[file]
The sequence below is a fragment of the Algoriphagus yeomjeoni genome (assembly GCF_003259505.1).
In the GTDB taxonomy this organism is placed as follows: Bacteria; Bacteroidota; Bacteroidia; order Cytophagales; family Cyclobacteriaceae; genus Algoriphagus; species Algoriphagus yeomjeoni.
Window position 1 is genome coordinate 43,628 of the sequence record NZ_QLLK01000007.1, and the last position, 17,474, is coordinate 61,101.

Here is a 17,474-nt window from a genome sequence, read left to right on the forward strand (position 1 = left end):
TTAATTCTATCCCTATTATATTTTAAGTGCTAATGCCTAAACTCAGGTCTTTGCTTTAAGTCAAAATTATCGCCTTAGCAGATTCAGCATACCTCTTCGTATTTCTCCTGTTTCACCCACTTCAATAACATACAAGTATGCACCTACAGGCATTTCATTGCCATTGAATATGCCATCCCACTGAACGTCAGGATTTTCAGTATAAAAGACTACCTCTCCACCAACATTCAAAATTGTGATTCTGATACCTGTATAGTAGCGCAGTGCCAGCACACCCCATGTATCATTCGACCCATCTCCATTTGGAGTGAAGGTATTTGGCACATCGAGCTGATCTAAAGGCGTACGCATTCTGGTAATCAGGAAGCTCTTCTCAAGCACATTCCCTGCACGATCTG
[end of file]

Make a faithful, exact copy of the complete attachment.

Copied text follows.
The sequence below is a fragment of the Algoriphagus yeomjeoni genome (assembly GCF_003259505.1).
In the GTDB taxonomy this organism is placed as follows: Bacteria; Bacteroidota; Bacteroidia; order Cytophagales; family Cyclobacteriaceae; genus Algoriphagus; species Algoriphagus yeomjeoni.
Window position 1 is genome coordinate 43,628 of the sequence record NZ_QLLK01000007.1, and the last position, 17,474, is coordinate 61,101.

Here is a 17,474-nt window from a genome sequence, read left to right on the forward strand (position 1 = left end):
TTAATTCTATCCCTATTATATTTTAAGTGCTAATGCCTAAACTCAGGTCTTTGCTTTAAGTCAAAATTATCGCCTTAGCAGATTCAGCATACCTCTTCGTATTTCTCCTGTTTCACCCACTTCAATAACATACAAGTATGCACCTACAGGCATTTCATTGCCATTGAATATGCCATCCCACTGAACGTCAGGATTTTCAGTATAAAAGACTACCTCTCCACCAACATTCAAAATTGTGATTCTGATACCTGTATAGTAGCGCAGTGCCAGCACACCCCATGTATCATTCGACCCATCTCCATTTGGAGTGAAGGTATTTGGCACATCGAGCTGATCTAAAGGCGTACGCATTCTGGTAATCAGGAAGCTCTTCTCAAGCACATTCCCTGCACGATCTG